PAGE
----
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His blood moved sluggishly, he was short of breath, the cold was bitter. Before long he decided that walking was a profitless and stultifying occupation, a pastime for idiots and solitaire-players; nevertheless, he continued in the hope of deriving some benefit, however indirect or remote. It was a still afternoon.

The Senora declared it was the most lovely summer she had ever spent, and that nothing should induce her to return to Lima while her friends remained there. The other object, of re-invigorating Mr. Ponsonby, had not been attained. He had been ailing for some time past, and, instead of deriving benefit from the sea-breezes, only missed the comforts of home.

That we had at least 150 miles to go to the next water I was fully assured of; I was equally satisfied that our horses were by no means in a condition to encounter the hardships and privations they must meet with in such a journey; for though they had had a long rest, and in some degree recovered from their former tired-out condition, they had not picked up in flesh or regained their spirits; the sapless, withered state of the grass and the severe cold of the nights had prevented them from deriving the advantage that they ought to have done from so long a respite from labour.

Swan might frequently be seen reading aloud by Johnnie's bedside, sometimes the Bible, sometimes the newspaper, Master A.J. Mortimer deriving in his intervals of ease a grave satisfaction from the old man's peculiar style and his quaint remarks.

Nevertheless, as no inventive people can ever be thrown wholly on its own resources without deriving some benefit, we find that France met the crisis with the cheery patience and unflagging ingenuity which she has ever evinced.

Faraday himself has more than once expressed to me his belief that his blood was in part Celtic, but how much of it was so, or when the infusion took place, he was unable to say. He could imitate the Irish brogue, and his wonderful vivacity may have been in part due to his extraction. But there were other qualities which we should hardly think of deriving from Ireland.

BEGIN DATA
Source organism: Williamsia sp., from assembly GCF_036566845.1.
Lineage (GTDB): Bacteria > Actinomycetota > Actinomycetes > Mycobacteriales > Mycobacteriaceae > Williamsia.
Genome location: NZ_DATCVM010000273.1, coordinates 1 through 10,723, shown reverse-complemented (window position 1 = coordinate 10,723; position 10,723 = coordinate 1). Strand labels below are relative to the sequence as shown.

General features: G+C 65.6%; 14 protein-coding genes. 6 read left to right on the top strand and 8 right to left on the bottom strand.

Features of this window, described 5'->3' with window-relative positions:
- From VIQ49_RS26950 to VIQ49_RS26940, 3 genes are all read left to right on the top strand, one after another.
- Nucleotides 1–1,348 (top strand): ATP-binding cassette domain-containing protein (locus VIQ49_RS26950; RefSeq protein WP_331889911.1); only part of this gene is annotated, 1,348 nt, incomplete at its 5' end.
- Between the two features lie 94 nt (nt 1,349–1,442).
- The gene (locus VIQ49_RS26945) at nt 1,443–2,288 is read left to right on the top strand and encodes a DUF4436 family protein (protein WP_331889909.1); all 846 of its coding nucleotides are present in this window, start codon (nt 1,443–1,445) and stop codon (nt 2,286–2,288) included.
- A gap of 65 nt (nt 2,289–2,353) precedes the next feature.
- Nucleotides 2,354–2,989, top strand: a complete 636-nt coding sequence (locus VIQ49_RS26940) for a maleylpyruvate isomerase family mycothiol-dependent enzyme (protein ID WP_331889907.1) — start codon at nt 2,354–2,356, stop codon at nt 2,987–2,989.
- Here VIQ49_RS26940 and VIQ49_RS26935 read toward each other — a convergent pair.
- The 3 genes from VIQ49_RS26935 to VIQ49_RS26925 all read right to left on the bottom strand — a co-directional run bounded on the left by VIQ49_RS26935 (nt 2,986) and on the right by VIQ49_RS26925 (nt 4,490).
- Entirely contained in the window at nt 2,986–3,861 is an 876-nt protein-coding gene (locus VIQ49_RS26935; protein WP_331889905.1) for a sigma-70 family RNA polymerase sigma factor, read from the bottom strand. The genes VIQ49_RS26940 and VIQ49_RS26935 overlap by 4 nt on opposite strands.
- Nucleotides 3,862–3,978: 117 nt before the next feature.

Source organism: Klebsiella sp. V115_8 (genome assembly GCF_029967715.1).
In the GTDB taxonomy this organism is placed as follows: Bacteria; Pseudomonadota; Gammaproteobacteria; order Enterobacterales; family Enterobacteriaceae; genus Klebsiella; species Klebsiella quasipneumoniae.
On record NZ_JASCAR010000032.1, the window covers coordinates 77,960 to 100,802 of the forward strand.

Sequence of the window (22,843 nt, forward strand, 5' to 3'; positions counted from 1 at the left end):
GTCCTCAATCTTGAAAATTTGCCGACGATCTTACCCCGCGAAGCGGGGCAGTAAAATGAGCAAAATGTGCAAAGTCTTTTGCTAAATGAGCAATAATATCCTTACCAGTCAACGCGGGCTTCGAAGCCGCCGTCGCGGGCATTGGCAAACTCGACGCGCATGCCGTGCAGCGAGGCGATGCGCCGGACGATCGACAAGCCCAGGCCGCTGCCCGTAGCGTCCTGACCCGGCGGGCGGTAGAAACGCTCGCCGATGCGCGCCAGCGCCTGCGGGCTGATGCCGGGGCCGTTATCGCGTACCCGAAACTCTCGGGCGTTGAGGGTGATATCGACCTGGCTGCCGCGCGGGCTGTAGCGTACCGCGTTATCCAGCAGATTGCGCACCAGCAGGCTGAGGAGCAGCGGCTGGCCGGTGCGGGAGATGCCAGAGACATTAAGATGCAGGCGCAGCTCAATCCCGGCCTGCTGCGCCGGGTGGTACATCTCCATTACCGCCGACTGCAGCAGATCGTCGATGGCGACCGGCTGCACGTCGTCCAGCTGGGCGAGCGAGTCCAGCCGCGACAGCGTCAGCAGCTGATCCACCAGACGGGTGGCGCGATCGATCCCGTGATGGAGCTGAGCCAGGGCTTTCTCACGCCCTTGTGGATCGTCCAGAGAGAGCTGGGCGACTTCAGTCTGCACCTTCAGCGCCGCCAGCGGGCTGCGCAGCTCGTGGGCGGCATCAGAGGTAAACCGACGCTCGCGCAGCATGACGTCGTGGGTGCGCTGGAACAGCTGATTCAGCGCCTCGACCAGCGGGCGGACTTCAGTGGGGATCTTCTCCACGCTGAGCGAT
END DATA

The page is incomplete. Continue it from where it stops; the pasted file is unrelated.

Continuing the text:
This "custom" had been introduced by the Conqueror, and, though the clergy constantly reclaimed, had often been enforced by his successors. IV. The next was also a custom deriving its origin from the Conquest, that no archbishop, bishop, or dignified clergyman should lawfully go beyond the sea without the king's permission.

There was the engaging Young Barnacle, deriving from the sprightly side of the family, also from the Circumlocution Office, gaily and agreeably helping the occasion along, and treating it, in his sparkling way, as one of the official forms and fees of the Church Department of How not to do it.

Her object in coming was to carry off goody Liu for a stroll, so in a body they followed in their track, with a view of deriving some fun. Shortly, they got under the honorary gateway put up in the additional grounds, reserved for the imperial consort's visits to her parents, and old goody Liu shouted aloud: "Ai-yoh! What! Is there another big temple here!"

That, to secure these rights, governments are instituted among men, deriving their just powers from the consent of the governed; that, whenever any form of government becomes destructive of these ends, it is the right of the people to alter or to abolish it, and to institute new government, laying its foundation on such principles, and organizing its powers in such form, as to them shall seem most likely to effect their safety and happiness.

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